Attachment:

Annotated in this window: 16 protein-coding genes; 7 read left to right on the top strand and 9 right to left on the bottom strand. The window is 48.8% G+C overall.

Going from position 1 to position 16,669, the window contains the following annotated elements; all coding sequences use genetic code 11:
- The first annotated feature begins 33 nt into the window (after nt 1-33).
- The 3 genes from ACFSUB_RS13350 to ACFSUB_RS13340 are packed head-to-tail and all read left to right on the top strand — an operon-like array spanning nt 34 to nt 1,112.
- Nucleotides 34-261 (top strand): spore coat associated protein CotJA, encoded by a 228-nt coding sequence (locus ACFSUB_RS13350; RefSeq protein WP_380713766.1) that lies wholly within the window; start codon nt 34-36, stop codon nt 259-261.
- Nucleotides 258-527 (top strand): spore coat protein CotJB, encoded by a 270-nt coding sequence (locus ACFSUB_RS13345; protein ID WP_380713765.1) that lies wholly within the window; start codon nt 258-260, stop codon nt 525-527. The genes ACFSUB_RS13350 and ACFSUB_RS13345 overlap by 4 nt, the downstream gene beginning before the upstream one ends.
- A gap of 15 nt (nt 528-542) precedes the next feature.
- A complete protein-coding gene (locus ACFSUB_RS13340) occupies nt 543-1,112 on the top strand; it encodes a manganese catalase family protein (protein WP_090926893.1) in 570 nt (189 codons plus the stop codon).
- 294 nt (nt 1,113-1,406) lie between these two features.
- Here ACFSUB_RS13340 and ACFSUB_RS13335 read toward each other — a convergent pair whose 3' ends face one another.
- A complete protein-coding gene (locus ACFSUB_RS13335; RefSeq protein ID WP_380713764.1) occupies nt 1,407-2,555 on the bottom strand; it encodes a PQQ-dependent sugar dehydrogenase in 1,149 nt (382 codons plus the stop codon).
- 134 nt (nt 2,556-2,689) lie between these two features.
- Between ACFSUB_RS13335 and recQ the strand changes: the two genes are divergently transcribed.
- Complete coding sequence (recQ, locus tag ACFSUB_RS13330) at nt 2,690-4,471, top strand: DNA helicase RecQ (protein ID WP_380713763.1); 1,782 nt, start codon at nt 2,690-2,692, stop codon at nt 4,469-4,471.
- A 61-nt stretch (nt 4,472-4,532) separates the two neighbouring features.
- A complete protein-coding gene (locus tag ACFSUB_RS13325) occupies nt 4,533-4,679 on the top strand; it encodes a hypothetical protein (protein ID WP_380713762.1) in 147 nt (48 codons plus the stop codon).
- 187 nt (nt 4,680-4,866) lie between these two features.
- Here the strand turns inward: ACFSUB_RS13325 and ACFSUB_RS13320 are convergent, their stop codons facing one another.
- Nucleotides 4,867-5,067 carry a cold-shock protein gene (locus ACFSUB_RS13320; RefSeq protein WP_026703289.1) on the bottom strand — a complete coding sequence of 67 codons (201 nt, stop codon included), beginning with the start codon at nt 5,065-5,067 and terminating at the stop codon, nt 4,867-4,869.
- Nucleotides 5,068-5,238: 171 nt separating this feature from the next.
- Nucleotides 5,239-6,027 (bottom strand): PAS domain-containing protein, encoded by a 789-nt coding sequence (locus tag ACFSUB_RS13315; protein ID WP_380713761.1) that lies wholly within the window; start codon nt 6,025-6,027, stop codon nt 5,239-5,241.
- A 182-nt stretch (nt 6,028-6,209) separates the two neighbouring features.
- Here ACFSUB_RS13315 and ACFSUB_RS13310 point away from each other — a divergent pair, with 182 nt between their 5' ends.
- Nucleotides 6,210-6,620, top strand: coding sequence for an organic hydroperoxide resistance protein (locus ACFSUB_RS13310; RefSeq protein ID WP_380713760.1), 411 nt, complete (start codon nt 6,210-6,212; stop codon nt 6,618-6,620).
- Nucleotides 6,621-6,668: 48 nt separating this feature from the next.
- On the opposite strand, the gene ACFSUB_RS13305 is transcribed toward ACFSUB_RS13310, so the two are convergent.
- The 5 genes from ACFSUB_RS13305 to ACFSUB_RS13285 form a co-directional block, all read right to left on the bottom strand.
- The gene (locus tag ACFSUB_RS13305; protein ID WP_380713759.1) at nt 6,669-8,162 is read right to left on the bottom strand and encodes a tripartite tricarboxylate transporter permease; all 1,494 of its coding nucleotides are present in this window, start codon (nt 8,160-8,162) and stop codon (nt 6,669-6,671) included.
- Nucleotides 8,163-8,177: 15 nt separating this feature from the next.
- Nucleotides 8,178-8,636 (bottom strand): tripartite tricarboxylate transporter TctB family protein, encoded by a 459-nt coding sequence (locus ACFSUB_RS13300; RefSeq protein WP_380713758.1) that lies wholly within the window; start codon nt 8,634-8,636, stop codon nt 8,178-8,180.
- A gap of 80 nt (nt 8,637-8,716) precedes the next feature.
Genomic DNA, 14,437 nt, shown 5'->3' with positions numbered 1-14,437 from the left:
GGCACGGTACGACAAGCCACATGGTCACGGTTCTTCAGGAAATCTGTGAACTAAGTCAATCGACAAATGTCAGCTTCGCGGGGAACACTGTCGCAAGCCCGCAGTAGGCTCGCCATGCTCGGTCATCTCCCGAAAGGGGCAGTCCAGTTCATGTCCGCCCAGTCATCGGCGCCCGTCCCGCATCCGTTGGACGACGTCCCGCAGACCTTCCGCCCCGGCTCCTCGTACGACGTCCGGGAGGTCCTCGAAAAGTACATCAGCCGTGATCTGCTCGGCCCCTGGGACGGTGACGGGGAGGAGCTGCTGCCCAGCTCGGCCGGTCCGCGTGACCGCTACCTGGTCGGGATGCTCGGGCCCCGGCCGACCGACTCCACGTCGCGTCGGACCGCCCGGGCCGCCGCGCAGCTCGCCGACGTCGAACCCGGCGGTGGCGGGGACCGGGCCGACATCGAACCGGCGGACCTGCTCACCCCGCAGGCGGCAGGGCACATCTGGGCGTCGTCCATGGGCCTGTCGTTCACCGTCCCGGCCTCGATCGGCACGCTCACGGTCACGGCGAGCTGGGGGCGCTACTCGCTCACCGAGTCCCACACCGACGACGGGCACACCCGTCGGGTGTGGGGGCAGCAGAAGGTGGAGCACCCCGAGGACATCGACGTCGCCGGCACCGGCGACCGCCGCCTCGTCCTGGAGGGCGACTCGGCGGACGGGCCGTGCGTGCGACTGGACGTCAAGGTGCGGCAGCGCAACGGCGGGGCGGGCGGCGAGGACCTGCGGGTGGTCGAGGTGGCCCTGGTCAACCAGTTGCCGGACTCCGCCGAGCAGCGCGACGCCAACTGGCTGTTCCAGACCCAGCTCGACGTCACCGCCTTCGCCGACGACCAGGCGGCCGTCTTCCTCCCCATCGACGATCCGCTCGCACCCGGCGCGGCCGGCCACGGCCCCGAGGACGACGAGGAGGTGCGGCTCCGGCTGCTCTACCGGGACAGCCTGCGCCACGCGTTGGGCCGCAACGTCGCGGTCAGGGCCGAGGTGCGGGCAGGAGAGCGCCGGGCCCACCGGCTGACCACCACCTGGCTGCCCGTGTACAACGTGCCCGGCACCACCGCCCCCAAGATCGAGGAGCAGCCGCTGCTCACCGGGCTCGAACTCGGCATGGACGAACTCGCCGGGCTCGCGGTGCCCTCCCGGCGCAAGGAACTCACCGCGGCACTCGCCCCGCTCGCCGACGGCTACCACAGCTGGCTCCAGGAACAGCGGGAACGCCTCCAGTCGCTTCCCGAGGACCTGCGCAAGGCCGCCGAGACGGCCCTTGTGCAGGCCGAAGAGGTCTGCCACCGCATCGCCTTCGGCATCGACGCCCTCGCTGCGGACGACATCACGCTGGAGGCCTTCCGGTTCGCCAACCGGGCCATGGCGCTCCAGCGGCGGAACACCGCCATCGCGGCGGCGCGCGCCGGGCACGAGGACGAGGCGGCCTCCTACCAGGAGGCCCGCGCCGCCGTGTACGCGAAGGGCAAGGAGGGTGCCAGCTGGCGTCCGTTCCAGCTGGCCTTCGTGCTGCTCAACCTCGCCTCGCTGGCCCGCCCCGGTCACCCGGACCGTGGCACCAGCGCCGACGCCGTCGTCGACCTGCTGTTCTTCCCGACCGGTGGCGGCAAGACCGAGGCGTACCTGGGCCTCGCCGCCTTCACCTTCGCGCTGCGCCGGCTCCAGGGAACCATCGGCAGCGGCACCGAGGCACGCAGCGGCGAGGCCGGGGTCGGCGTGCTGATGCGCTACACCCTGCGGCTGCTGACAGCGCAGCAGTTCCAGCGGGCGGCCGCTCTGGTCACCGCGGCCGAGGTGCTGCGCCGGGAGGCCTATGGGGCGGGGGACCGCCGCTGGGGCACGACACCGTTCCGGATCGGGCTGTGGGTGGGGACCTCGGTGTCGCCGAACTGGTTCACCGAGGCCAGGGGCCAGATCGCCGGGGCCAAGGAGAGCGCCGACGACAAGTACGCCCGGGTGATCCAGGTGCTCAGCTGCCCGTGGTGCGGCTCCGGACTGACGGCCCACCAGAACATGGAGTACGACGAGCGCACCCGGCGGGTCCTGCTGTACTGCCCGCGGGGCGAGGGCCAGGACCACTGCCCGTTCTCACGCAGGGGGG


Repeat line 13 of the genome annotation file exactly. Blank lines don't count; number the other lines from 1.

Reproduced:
- Between ACFSUB_RS13335 and recQ the strand changes: the two genes are divergently transcribed.